You can call it an escape hatch, safety valve, relief switch, or emergency stop button.
When something stops or freezes, we re-boot. We unplug, re-start, toggle that on-off switch as if that action might change anything. Or everything.
In ‘normal times’* I think everyone has their own way of letting off steam – going to the gym, driving fast, arguing with a friend, squabbling over picayune impertinences. Getting things out of our system, or working out with a punching bag – with any punching bag in real or metaphorical terms.
Like most people, I tend to turn these feelings inward more often than outward.
Neither way brings joy.
But we have to do it somehow, to clear the mud from the windshield, to see as clearly as we can – which way to turn, who to turn to and recognize when to run away as fast as possible.
This is true for situations, for people, for the grime on that window in need of washing – we cannot sit still, be steady, or work through our day unless we deal with that item, that issue, that situation – we need some resolution of it before we can move on to the next thing …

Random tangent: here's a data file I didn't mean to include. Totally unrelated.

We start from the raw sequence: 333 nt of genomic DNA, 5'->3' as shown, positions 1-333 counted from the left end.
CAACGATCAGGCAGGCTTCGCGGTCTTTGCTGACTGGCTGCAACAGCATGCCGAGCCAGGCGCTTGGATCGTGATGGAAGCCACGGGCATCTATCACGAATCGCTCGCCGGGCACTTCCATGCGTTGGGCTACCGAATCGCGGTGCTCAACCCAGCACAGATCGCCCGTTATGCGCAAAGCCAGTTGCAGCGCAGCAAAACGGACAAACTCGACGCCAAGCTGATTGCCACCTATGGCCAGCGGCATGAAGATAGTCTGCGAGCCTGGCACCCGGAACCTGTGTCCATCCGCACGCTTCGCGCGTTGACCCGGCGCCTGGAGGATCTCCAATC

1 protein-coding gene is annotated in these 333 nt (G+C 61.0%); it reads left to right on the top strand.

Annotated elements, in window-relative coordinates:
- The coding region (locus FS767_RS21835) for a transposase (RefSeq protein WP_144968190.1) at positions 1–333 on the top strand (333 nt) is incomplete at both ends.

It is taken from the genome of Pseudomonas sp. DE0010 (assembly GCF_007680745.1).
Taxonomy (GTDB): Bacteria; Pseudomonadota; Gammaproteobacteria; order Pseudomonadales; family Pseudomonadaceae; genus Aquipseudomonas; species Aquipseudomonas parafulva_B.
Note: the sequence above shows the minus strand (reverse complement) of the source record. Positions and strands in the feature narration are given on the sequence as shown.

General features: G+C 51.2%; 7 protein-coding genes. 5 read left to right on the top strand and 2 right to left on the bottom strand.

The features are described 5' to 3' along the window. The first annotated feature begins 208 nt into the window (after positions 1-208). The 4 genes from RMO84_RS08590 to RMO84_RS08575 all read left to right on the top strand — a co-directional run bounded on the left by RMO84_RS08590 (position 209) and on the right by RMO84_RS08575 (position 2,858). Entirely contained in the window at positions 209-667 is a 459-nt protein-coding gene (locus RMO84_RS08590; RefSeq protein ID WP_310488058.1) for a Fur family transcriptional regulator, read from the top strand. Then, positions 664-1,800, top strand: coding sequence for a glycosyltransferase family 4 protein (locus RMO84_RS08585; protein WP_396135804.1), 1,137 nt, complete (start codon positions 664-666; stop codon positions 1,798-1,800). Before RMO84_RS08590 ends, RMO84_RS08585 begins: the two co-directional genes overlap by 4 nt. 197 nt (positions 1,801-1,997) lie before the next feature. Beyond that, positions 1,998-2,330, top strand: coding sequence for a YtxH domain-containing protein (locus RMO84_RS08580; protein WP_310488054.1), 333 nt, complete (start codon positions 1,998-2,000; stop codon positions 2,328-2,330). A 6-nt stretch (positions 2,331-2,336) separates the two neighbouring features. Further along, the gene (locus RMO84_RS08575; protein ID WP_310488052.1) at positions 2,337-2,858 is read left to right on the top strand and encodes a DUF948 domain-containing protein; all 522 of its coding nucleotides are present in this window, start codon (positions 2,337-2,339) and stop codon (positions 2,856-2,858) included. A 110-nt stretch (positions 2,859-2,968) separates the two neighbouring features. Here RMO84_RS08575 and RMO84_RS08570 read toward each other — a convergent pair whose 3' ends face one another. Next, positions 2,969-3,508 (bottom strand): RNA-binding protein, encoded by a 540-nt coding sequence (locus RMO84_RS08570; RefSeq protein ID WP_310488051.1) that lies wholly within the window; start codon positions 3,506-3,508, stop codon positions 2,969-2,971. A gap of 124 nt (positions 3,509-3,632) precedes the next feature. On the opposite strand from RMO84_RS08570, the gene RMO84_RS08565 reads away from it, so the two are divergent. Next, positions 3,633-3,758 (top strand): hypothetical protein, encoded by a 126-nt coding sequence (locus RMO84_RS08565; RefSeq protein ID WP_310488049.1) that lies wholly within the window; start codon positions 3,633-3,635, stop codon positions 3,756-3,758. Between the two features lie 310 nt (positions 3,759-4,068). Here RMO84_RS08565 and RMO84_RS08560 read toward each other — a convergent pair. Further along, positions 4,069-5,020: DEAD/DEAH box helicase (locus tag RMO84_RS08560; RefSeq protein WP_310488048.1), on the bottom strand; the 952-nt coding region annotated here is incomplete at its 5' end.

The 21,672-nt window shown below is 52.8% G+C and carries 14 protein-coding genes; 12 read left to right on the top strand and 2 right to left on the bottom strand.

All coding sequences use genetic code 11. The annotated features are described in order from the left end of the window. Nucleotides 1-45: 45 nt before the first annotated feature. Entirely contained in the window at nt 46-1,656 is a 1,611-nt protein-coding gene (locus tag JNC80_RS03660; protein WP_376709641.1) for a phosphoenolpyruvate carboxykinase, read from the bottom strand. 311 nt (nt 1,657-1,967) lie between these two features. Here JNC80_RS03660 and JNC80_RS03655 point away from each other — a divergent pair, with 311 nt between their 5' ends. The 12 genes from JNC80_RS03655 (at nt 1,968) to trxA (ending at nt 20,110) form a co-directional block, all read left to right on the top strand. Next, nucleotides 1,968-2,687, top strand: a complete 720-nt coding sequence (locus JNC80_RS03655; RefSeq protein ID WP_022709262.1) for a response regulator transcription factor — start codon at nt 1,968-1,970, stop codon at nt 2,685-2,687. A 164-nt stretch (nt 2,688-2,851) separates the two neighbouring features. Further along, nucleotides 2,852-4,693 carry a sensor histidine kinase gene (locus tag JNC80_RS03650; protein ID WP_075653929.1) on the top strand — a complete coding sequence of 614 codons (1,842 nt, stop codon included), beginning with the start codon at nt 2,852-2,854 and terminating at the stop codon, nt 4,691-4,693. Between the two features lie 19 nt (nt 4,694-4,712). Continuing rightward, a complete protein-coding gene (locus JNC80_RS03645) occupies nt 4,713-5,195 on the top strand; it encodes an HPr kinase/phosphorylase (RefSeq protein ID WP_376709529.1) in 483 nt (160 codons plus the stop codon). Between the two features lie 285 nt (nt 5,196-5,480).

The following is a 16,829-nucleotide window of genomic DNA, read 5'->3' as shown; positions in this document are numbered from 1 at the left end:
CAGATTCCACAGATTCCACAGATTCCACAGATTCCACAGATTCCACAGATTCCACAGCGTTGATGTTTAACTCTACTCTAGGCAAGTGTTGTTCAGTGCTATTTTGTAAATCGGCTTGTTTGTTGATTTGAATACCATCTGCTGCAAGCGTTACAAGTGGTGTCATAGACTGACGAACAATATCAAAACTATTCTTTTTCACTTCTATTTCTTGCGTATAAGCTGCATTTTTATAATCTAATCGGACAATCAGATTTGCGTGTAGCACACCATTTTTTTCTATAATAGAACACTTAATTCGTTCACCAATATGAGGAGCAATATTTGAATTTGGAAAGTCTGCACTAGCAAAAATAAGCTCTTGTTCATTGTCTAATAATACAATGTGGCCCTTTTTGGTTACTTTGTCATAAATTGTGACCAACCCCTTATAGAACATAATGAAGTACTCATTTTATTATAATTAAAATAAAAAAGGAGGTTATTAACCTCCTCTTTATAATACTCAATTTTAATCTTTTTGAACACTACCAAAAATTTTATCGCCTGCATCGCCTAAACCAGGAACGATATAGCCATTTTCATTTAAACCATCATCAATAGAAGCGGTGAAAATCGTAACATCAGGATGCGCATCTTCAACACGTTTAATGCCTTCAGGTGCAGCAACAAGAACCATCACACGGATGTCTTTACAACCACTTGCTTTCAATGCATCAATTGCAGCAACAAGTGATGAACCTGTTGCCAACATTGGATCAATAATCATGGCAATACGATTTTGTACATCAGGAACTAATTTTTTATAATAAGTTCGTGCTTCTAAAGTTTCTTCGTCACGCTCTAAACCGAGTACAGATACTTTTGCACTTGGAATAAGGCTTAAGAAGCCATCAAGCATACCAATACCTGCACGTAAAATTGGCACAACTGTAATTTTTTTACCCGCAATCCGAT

I’ve had moments where I silently scream inside, “I’m getting too old for this!”
And then I realize it is for these reasons I’ve gotten old.
It is time, now, at this point in my life. I am exactly the right age, stage, and place to deal with yesterday’s angst, today’s problem, and tomorrow’s opportunity. Sometimes that means rehashing everything, changing everything – and sometimes it’s a matter of being transparent, firm, and immovable.
*I use this term, normal times, with some trepidation – in part because it has always been a vacuous set of words, but now it seems more ludicrous than ever, when normal is no longer normal when times that used to mean the year, the decade, or the season that now seems to be ‘these times’ as if one day centuries from now we will be just a layer of silt in some canyon – described as ‘2020 Pandemic times’ – some niche on the landscape where both our past and our expectations are laid to rest, a footnote in history books for a bookless future